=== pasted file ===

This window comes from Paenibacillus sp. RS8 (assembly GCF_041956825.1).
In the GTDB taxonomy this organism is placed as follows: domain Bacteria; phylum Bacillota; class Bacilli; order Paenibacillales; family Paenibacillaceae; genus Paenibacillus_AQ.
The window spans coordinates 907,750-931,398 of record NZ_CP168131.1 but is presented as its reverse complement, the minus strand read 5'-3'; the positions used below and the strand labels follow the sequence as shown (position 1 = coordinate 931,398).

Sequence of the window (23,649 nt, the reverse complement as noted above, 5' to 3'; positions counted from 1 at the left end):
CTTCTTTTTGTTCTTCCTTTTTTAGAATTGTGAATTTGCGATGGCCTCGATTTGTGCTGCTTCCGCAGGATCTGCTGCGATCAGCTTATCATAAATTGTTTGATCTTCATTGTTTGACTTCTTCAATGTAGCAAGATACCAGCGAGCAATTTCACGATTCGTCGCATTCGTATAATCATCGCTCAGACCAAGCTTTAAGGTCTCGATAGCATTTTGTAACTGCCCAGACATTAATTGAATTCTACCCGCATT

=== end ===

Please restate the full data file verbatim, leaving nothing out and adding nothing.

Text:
This window comes from Paenibacillus sp. RS8 (assembly GCF_041956825.1).
In the GTDB taxonomy this organism is placed as follows: domain Bacteria; phylum Bacillota; class Bacilli; order Paenibacillales; family Paenibacillaceae; genus Paenibacillus_AQ.
The window spans coordinates 907,750-931,398 of record NZ_CP168131.1 but is presented as its reverse complement, the minus strand read 5'-3'; the positions used below and the strand labels follow the sequence as shown (position 1 = coordinate 931,398).

Sequence of the window (23,649 nt, the reverse complement as noted above, 5' to 3'; positions counted from 1 at the left end):
CTTCTTTTTGTTCTTCCTTTTTTAGAATTGTGAATTTGCGATGGCCTCGATTTGTGCTGCTTCCGCAGGATCTGCTGCGATCAGCTTATCATAAATTGTTTGATCTTCATTGTTTGACTTCTTCAATGTAGCAAGATACCAGCGAGCAATTTCACGATTCGTCGCATTCGTATAATCATCGCTCAGACCAAGCTTTAAGGTCTCGATAGCATTTTGTAACTGCCCAGACATTAATTGAATTCTACCCGCATT